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I have a script which will be running in each server and copies certain files into it. Script knows where I am running and what files I need to copy.

Script will copy files from local datacenter local_dc but if it is down or not responding, then it will copy same files from remote datacenter remote_dc_1 and if that is also down, then it will copy same files from another remote datacenter remote_dc_2 as shown below -

do_Copy() {
  el=$1
  PRIMSEC=$2
  scp david@"$local_dc":"$dir3"/new_weekly_2014_"$el"_200003_5.data "$PRIMSEC"/. || scp david@"$remote_dc_1":"$dir3"/new_weekly_2014_"$el"_200003_5.data "$PRIMSEC"/. || scp david@"$remote_dc_2":"$dir3"/new_weekly_2014_"$el"_200003_5.data "$PRIMSEC"/.
}
export -f do_Copy

# copying 5 files in parallel simultaneously in primary and secondary folder
parallel --retries 10 -j 5 do_Copy {} $PRIMARY ::: $primary_partition &
parallel --retries 10 -j 5 do_Copy {} $SECONDARY ::: $secondary_partition &
wait

echo "All files copied successfully."

Now my question is :

  • Let's say if local_dc machine is down, then will it definitely copy from remote_dc_1 machine for sure? And if remote_dc_1 machine is also down, then will it also copy from remote_dc_2?
  • Now if all three machines are down then what will happen? In this case, I want to print the message saying, all three machines are down so exiting out of the shell script.

I cannot test this properly without making the machine down.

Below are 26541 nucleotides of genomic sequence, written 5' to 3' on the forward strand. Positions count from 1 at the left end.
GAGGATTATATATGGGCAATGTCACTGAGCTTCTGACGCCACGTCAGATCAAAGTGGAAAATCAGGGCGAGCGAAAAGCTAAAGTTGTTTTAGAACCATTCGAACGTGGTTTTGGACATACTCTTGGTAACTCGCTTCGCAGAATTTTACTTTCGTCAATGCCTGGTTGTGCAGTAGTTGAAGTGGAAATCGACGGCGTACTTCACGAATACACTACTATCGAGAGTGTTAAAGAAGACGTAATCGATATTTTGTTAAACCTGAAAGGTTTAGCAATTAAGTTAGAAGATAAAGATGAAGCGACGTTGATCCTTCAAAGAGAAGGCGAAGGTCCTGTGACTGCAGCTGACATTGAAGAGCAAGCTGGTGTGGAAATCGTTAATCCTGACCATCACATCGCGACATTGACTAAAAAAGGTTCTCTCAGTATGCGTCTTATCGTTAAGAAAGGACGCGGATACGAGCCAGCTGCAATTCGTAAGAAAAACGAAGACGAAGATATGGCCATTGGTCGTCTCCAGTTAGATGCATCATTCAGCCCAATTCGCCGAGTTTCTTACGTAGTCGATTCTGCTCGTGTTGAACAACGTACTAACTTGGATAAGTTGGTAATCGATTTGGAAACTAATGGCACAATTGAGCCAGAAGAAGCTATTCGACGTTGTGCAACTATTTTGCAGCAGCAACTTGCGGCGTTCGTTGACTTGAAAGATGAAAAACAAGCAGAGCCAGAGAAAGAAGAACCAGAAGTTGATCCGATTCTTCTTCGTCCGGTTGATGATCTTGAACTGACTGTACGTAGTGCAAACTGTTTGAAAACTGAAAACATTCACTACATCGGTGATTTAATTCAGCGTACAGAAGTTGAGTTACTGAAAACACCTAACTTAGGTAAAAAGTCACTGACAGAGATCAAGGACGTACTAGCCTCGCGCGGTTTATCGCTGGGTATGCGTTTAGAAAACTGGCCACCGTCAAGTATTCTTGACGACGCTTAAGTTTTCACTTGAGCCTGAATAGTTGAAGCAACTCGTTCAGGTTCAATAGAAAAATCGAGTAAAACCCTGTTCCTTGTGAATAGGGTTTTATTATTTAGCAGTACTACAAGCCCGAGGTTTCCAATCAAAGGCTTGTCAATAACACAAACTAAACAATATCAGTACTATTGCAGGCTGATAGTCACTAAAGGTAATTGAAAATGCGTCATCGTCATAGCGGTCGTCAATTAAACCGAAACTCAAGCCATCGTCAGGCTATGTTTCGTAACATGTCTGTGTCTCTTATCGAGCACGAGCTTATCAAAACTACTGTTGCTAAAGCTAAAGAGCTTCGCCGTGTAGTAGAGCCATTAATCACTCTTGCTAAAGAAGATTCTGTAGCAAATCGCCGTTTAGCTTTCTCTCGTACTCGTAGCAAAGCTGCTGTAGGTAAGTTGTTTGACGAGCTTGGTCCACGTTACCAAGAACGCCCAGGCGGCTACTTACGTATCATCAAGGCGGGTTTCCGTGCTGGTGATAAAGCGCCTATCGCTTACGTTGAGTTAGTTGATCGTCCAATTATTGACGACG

• 1
    A way of testing it without taking the machine down is to add a null route: sudo route add -host remote-server gw non-existing.ip.on.local.net e.g. sudo route add -host 130.228.1.10 gw 192.168.1.248 – Ole Tange Apr 2 '15 at 21:07
  • @OleTange I see but as per your understanding what do you think? Will it work? It will start copying from remote datacenter if local is down? – arsenal Apr 2 '15 at 21:09
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Yes. It will attempt to copy from the first, if that fails it will try the second and if that fails too, it will try the third. To have it email you at the end, use this:

scp ... || scp ... || scp || echo "All attempts failed" | mailx -r "foo@bar.com"

To have each scp command tell you if it failed, you can use subshells:

scp ... || (echo "machine1 down" | mailx -r "foo@bar.com"&& scp ... ) ||
( echo "machine2 down" | mailx -r "foo@bar.com" && scp ... ) || 
     echo "All attempts failed" | mailx -r "foo@bar.com"
  • understood and If I need to exit out if all attempts failed, then I need to use scp ... || scp ... || scp || (echo "All attempts failed" | mailx -r "foo@bar.com" && exit 1) Right? – arsenal Apr 2 '15 at 23:56
  • @lining yes, that should do it. – terdon Apr 2 '15 at 23:57
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What will happen will be based on whatever commands you tell your script to run. I am not a master coder, but I recently had a similar situation.

What I did was just to create a few variables for the possible servers to, then use a loop to test connection to those IP, when it finds on that works, set that IP as the one to use (FTPHOST) :

USER=username

PASS=password

attempt1=your.first.server.ip

attempt2=your.second.server.ip

attempt3=your.third.server.ip

curl --connect-timeout 5 ftp://$USER:$PASS@$attempt1 >> /dev/null 2>&1;

if [ $? == '0' ];

then 

    FTPHOST=$attempt1; 

    echo "FTPHOST set to $FTPHOST"

else 

    echo "Connection to $attempt1 failed. Attempting next IP"; 

    curl --connect-timeout 5 ftp://$USER:$PASS@$attempt2 >> /dev/null 2>&1;

    if [ $? == '0' ];

        then

etc. etc., repeat the loop for however many possible IPs you have until it finds on that works. If none work, then of course you won't be downloading anything from there so make your script behave accordingly.

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